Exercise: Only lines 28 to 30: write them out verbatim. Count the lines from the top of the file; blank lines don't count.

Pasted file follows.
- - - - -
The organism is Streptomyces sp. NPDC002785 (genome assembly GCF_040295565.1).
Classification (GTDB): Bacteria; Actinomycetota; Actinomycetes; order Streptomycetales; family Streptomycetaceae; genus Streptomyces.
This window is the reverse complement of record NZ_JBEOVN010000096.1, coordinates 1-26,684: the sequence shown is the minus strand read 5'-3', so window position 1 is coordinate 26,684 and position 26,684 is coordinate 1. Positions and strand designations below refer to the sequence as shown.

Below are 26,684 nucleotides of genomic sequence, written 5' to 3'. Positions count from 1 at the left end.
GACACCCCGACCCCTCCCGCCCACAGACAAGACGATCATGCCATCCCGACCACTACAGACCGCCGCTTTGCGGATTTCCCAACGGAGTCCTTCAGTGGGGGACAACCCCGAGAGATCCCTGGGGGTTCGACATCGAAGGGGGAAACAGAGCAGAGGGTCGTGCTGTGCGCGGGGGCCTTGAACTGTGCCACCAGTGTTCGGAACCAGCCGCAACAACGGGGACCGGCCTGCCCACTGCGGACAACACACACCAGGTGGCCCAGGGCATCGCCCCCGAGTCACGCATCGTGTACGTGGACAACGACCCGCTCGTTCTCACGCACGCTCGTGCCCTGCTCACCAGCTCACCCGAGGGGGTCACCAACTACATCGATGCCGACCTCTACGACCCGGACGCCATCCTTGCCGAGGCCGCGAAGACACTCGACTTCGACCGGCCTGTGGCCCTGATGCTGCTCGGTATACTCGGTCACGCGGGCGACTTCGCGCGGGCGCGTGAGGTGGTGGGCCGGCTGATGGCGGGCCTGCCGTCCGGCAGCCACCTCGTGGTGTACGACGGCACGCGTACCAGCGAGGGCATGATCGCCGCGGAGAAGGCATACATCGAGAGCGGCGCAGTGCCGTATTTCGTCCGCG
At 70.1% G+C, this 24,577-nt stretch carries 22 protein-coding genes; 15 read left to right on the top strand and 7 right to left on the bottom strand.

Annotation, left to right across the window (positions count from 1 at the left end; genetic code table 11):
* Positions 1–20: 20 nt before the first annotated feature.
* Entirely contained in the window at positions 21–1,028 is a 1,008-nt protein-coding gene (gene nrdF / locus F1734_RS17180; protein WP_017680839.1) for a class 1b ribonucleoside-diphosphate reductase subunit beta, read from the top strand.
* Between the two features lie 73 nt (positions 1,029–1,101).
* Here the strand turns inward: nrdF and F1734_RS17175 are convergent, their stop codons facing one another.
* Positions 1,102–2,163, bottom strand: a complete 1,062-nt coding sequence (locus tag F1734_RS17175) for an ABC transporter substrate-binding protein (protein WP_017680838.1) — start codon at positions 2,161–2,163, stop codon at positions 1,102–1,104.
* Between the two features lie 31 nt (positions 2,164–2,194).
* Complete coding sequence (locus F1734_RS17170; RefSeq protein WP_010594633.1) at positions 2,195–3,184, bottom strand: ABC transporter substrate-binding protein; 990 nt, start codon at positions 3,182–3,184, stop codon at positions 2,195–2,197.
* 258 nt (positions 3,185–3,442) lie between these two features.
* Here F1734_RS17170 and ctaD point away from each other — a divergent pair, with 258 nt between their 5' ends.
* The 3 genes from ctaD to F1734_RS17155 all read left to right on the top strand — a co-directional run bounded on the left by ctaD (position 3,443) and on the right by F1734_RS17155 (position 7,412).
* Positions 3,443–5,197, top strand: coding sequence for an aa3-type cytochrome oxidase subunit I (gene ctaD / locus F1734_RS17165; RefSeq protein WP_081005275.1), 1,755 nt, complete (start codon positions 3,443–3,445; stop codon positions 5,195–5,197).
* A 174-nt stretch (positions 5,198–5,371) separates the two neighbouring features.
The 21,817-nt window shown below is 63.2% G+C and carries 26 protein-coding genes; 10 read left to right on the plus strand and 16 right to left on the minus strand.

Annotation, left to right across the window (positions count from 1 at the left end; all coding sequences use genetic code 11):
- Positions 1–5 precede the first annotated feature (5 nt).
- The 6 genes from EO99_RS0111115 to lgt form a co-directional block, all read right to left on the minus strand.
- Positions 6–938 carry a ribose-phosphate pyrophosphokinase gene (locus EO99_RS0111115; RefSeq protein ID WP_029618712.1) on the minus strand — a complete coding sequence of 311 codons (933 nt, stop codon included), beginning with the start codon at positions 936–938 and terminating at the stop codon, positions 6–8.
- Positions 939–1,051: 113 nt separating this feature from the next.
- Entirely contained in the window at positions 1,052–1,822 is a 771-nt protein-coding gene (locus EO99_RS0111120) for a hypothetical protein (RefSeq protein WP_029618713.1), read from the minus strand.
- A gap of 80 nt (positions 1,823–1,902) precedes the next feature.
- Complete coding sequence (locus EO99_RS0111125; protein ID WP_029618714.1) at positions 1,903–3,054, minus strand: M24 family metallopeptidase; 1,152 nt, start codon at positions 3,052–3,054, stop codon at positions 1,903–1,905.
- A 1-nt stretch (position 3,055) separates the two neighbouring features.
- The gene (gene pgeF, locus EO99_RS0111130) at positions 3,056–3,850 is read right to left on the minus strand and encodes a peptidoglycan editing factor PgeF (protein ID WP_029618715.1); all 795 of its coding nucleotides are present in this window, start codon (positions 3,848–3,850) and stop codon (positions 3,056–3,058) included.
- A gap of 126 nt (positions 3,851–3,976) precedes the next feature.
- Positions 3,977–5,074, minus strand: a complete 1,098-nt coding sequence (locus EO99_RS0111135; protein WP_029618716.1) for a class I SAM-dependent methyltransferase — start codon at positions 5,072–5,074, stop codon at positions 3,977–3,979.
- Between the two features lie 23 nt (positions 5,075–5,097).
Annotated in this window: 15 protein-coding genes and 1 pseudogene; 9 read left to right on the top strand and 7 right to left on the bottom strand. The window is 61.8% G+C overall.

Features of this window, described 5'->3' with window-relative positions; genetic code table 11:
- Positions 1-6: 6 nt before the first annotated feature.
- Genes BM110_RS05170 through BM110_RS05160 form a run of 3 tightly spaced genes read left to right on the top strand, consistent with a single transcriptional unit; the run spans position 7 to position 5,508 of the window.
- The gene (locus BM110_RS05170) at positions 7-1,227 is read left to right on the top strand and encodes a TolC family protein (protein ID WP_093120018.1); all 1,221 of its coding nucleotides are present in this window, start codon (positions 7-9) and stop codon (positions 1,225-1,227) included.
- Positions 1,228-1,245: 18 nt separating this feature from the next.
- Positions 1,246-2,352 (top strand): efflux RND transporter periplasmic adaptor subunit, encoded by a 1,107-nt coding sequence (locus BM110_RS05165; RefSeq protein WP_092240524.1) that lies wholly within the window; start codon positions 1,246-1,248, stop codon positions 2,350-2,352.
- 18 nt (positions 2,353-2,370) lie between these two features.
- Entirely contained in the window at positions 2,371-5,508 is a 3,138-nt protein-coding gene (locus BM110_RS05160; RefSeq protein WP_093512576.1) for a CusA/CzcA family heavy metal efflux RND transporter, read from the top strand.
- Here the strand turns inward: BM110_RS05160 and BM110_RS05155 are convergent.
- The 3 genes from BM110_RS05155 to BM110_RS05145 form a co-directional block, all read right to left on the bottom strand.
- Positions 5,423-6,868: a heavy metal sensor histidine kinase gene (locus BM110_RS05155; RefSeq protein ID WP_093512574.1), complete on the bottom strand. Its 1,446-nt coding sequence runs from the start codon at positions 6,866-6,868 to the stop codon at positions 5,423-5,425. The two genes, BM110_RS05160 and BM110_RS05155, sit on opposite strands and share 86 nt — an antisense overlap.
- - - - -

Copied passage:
- Complete coding sequence (locus EO99_RS0111125; protein ID WP_029618714.1) at positions 1,903–3,054, minus strand: M24 family metallopeptidase; 1,152 nt, start codon at positions 3,052–3,054, stop codon at positions 1,903–1,905.
- A 1-nt stretch (position 3,055) separates the two neighbouring features.
- The gene (gene pgeF, locus EO99_RS0111130) at positions 3,056–3,850 is read right to left on the minus strand and encodes a peptidoglycan editing factor PgeF (protein ID WP_029618715.1); all 795 of its coding nucleotides are present in this window, start codon (positions 3,848–3,850) and stop codon (positions 3,056–3,058) included.